HALL OF FAME HONOREES
CLASS OF 1999
Fullmer was a World Middleweight contender in the 1960’s, posting a 54-19 pro record after competing in four sports at Jordan High School.
Lester set 15 American “Masters” records at distances from 5K to the marathon, earning a No. 1 ranking in the 55-59 age group in 1998 from the U.S. Track and Field Federation.
Misaka played for the University of Utah’s 1944 NCAA and 1947 National Invitation Tournament championship teams before playing for the New York Knicks.
Nelson was the Skyline Conference scoring leader during his Brigham Young career that ended in 1950, after playing for Spanish Fork High School.
CLASS OF 1998
Holmes led the former Weber Junior College to a national championship, and then played for the University of Utah.
Law played eight seasons in the major leagues as an infielder, appearing in the 1988 All-Star Game as a member of the Chicago Cubs, after playing multiple sports at Provo High School and Brigham Young.
Track and Field
Marsh was a four-time Olympian, specializing in the 3,000-meter steeplechase after running for Brigham Young.
Roberts played in the NBA for 13 seasons, appearing in the 1987 NBA Finals with the Boston Celtics after starring for Bingham High School and the 1981 Brigham Young team that reached the NCAA Tournament’s Elite Eight.
Rolan won the 100 butterfly in the 1975 NCAA meet for the University of Utah.
CLASS OF 1997
Feild became an “All-Around World Champion” in pro rodeo after competing for South Summit High School and Weber State.
Korns won six Utah State Amateur titles, and was a two-time low amateur in the Utah Open before becoming a respected PGA golf professional.
Marlowe was a member of the 1988 U.S. Olympic team, and then competed for the University of Utah, earning 11 All-American awards.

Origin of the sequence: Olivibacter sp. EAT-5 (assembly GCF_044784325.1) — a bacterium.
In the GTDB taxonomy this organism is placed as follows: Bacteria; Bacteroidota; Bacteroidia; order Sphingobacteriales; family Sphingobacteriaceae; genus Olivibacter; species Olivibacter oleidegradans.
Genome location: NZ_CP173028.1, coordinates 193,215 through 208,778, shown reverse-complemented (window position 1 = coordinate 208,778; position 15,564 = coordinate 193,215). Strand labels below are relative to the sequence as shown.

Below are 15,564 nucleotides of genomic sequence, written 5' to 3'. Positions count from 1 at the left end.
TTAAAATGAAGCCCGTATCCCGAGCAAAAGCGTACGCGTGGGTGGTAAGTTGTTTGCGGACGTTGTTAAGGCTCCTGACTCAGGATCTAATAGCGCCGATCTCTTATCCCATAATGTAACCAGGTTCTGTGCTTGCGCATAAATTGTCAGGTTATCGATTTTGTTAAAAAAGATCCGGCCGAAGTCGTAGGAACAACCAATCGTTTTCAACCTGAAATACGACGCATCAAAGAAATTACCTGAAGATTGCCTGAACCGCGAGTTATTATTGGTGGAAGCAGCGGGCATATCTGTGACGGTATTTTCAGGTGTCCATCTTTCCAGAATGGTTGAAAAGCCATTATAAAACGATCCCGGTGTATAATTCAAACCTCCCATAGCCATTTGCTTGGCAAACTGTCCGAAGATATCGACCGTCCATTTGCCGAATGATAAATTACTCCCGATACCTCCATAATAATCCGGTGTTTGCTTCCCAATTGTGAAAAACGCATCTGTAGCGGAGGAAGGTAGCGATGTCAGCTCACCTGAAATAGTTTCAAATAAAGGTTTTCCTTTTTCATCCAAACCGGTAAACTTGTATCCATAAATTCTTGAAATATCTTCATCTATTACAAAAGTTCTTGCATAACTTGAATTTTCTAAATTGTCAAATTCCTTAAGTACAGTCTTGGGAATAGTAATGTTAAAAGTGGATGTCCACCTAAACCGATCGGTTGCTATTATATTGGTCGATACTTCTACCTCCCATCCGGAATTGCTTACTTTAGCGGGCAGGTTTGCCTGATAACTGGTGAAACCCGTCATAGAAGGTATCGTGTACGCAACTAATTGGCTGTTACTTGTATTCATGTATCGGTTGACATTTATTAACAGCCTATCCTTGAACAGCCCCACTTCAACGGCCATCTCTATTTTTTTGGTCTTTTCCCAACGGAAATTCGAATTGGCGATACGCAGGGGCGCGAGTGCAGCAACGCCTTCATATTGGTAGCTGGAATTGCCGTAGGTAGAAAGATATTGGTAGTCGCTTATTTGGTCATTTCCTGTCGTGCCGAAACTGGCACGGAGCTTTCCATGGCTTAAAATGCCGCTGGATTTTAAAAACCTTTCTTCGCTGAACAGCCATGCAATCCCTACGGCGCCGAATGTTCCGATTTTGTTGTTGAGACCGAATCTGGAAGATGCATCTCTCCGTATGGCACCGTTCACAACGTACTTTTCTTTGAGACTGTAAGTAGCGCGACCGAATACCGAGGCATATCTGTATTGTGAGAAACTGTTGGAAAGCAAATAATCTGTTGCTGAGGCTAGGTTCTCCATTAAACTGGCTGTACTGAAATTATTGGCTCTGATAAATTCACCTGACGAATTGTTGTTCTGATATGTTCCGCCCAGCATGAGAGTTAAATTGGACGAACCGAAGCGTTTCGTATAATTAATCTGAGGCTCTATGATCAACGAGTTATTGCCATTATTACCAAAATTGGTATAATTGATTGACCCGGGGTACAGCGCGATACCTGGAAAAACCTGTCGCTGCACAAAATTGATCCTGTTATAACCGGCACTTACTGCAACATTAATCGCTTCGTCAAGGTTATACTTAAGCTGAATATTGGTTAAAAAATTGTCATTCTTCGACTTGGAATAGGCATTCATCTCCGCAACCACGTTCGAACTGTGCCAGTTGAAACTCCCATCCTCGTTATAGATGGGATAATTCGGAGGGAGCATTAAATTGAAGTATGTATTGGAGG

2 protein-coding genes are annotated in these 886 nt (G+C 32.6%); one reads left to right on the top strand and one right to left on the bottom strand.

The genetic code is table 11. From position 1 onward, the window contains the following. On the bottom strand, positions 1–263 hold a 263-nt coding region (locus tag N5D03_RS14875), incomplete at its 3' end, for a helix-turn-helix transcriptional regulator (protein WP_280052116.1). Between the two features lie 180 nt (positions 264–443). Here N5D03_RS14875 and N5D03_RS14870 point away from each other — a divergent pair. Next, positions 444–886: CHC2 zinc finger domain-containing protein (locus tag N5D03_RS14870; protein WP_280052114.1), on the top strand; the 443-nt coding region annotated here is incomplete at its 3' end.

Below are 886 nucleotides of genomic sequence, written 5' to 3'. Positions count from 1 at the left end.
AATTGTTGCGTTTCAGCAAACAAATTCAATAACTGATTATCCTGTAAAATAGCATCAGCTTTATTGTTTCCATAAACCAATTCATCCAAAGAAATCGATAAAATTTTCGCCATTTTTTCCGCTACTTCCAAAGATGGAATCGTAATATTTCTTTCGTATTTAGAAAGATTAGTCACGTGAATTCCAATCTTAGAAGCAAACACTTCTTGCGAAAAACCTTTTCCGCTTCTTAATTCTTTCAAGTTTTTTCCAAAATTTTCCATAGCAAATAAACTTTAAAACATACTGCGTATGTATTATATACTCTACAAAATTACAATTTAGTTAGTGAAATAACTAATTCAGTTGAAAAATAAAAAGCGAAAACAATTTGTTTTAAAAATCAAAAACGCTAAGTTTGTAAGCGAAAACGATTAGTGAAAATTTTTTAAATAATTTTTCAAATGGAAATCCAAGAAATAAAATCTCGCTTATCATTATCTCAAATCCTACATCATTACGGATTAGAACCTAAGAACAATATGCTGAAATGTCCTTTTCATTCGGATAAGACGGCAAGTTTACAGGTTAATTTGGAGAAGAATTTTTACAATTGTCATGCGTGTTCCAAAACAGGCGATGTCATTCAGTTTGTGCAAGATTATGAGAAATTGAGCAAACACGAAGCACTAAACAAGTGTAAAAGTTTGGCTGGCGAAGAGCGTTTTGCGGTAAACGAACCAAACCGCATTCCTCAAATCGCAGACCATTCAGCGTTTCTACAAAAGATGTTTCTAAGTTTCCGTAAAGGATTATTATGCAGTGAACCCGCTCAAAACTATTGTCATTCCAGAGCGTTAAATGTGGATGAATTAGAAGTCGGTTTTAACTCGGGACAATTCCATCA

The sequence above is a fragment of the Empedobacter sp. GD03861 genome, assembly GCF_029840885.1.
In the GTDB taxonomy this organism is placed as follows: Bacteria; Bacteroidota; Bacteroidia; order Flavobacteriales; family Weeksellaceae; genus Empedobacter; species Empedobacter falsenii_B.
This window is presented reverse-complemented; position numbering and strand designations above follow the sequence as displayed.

Football and Wrestling
Schleckman was an all-conference tackle for the University of Utah in the mid-1930’s, and an outstanding heavyweight wrestler who was affiliated with Ute athletics for 60 years.
Jay Van Noy
Van Noy was an outstanding football player for Utah State in the late 1940’s before pursuing a pro baseball career, reaching the major leagues with the St. Louis Cardinals.
(All Former Inductees Honored)
CLASS OF 1995
Eliason was a four-time U.S. “Male Athlete of the Year” in his sport, and a member of the U.S. team for more than two decades, winning national indoor titles and U.S. Olympic Festival events.
Track and Field
Enyeart won the NCAA meet’s 800 meters in record time as a Utah State runner from Uintah High School, and was named to the 1976 Olympic team.
Kinner was an All-American center in 1936 for the University of Utah, where he played in every game for four years, after leading Ogden High School to a state championship.
Marks administered the Utah Golf Association for 17 years, and was a nationally recognized rules official, regularly working at the U.S. Open for the United States Golf Association.
Osborne was an All-American for the University of Utah in the 1960’s and played professionally before becoming Brigham Young’s coach.
CLASS OF 1994
Jones was a two-time Pro Bowl selection for the Denver Broncos in the 1980’s, playing in two Super Bowls as a defensive end after starring for Weber High School and Utah State.